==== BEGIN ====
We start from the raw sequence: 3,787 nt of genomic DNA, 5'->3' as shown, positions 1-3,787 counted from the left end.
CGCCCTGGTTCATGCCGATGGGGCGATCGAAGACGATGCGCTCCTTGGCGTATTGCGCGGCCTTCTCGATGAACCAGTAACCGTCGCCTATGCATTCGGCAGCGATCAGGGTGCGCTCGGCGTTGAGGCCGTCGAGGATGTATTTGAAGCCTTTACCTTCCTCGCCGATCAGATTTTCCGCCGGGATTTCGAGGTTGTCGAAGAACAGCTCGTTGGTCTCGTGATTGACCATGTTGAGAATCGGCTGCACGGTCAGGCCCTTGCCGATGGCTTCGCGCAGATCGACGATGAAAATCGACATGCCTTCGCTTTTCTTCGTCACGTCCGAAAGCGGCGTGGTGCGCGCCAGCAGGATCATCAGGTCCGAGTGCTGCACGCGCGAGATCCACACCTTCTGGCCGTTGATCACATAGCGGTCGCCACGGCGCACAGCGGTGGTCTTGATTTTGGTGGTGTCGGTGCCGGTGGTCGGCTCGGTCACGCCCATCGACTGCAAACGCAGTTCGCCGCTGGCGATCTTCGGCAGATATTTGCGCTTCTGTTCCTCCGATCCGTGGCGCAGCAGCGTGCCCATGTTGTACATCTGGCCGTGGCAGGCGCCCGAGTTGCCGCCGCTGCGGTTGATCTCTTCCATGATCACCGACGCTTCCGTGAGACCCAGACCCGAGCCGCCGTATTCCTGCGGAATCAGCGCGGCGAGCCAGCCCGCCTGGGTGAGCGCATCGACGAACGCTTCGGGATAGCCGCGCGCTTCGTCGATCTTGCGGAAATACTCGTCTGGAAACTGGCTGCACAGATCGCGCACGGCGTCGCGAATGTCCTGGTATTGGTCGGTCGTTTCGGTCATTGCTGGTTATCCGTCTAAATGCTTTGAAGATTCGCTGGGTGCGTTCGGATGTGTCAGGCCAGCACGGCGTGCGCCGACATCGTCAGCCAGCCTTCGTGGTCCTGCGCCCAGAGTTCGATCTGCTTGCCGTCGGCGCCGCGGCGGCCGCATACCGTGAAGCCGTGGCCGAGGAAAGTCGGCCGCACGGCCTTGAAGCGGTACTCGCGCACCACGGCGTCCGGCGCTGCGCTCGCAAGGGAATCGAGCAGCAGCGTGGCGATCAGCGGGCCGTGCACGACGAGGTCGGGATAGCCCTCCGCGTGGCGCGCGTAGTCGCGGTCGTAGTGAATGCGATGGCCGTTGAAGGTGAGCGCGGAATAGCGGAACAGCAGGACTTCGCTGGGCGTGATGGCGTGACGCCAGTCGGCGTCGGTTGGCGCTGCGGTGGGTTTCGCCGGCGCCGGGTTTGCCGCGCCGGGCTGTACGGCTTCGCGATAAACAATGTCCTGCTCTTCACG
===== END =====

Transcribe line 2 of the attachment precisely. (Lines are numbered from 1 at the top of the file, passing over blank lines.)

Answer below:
CGCCCTGGTTCATGCCGATGGGGCGATCGAAGACGATGCGCTCCTTGGCGTATTGCGCGGCCTTCTCGATGAACCAGTAACCGTCGCCTATGCATTCGGCAGCGATCAGGGTGCGCTCGGCGTTGAGGCCGTCGAGGATGTATTTGAAGCCTTTACCTTCCTCGCCGATCAGATTTTCCGCCGGGATTTCGAGGTTGTCGAAGAACAGCTCGTTGGTCTCGTGATTGACCATGTTGAGAATCGGCTGCACGGTCAGGCCCTTGCCGATGGCTTCGCGCAGATCGACGATGAAAATCGACATGCCTTCGCTTTTCTTCGTCACGTCCGAAAGCGGCGTGGTGCGCGCCAGCAGGATCATCAGGTCCGAGTGCTGCACGCGCGAGATCCACACCTTCTGGCCGTTGATCACATAGCGGTCGCCACGGCGCACAGCGGTGGTCTTGATTTTGGTGGTGTCGGTGCCGGTGGTCGGCTCGGTCACGCCCATCGACTGCAAACGCAGTTCGCCGCTGGCGATCTTCGGCAGATATTTGCGCTTCTGTTCCTCCGATCCGTGGCGCAGCAGCGTGCCCATGTTGTACATCTGGCCGTGGCAGGCGCCCGAGTTGCCGCCGCTGCGGTTGATCTCTTCCATGATCACCGACGCTTCCGTGAGACCCAGACCCGAGCCGCCGTATTCCTGCGGAATCAGCGCGGCGAGCCAGCCCGCCTGGGTGAGCGCATCGACGAACGCTTCGGGATAGCCGCGCGCTTCGTCGATCTTGCGGAAATACTCGTCTGGAAACTGGCTGCACAGATCGCGCACGGCGTCGCGAATGTCCTGGTATTGGTCGGTCGTTTCGGTCATTGCTGGTTATCCGTCTAAATGCTTTGAAGATTCGCTGGGTGCGTTCGGATGTGTCAGGCCAGCACGGCGTGCGCCGACATCGTCAGCCAGCCTTCGTGGTCCTGCGCCCAGAGTTCGATCTGCTTGCCGTCGGCGCCGCGGCGGCCGCATACCGTGAAGCCGTGGCCGAGGAAAGTCGGCCGCACGGCCTTGAAGCGGTACTCGCGCACCACGGCGTCCGGCGCTGCGCTCGCAAGGGAATCGAGCAGCAGCGTGGCGATCAGCGGGCCGTGCACGACGAGGTCGGGATAGCCCTCCGCGTGGCGCGCGTAGTCGCGGTCGTAGTGAATGCGATGGCCGTTGAAGGTGAGCGCGGAATAGCGGAACAGCAGGACTTCGCTGGGCGTGATGGCGTGACGCCAGTCGGCGTCGGTTGGCGCTGCGGTGGGTTTCGCCGGCGCCGGGTTTGCCGCGCCGGGCTGTACGGCTTCGCGATAAACAATGTCCTGCTCTTCACG